Each of the three was given a special role in the Church. Peter was the “rock” on which Jesus would build His Church (Matthew 16:18-19). As every group needs a leader, someone to cast the deciding vote, so did the apostles and the bishops. Simon Peter, the fisherman, rose to the occasion. In his line are popes who become saints and popes who were less than saintly; yet every pope was given special authority by God to guide the Church for a time.
I believe that Pope John Paul II was one of the greatest Popes to have ever served the Church. History has shown him to be a man who can be all things to all people. He was an athlete, an actor, a writer, a priest, a bishop, an activist and most of all a follower of Christ . . . In terms of leadership and bravery, William Wallace has nothing on this guy. During the years of Pope John Paul II’s service to the Church, he encountered many things that would make the average person run and hide.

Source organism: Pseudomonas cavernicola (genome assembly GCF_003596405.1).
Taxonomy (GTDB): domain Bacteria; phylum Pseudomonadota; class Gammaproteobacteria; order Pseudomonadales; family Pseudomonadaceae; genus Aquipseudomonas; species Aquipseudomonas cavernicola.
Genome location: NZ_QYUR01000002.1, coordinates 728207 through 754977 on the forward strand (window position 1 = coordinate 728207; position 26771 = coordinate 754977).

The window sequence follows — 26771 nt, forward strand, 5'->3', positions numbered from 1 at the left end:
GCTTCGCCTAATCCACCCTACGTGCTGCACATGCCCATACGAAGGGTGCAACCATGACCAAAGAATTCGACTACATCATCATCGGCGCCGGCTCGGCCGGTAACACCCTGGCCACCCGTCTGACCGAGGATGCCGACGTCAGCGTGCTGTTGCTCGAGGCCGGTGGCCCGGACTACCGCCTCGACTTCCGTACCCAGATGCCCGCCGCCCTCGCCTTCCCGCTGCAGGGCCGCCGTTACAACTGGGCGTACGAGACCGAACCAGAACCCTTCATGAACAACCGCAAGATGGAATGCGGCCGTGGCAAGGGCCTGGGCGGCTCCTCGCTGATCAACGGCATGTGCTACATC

I want to begin by letting you know that I don’t know much about you. I don’t listen to your music. I don’t know your background, and I even had to look up how to spell your name. I think you performed at the Super Bowl this year, but last night, watching the Grammy’s, was probably my first real introduction to you. And if it’s important to make a good first impression, with me, you failed.
To say that I was offended by your performance is an understatement, and I really don’t want to go back and re-live it again, so I’m not going to get into any specifics. What I do want you to know is something all of us Catholics believe.
Editor’s Note: While there are many reflections, testimonies, and stories about the tragedies that occurred on 9/11/2001, we wanted to share with you a prayer. This special prayer occurred when Pope Benedict XVI visited the United States. His time spent at Ground Zero in New York City helped bring healing to the people of New York, as well as Catholics world-wide. As you reflect upon the events of 9/11, take time to pray with the Holy Father to pray for peace among our world.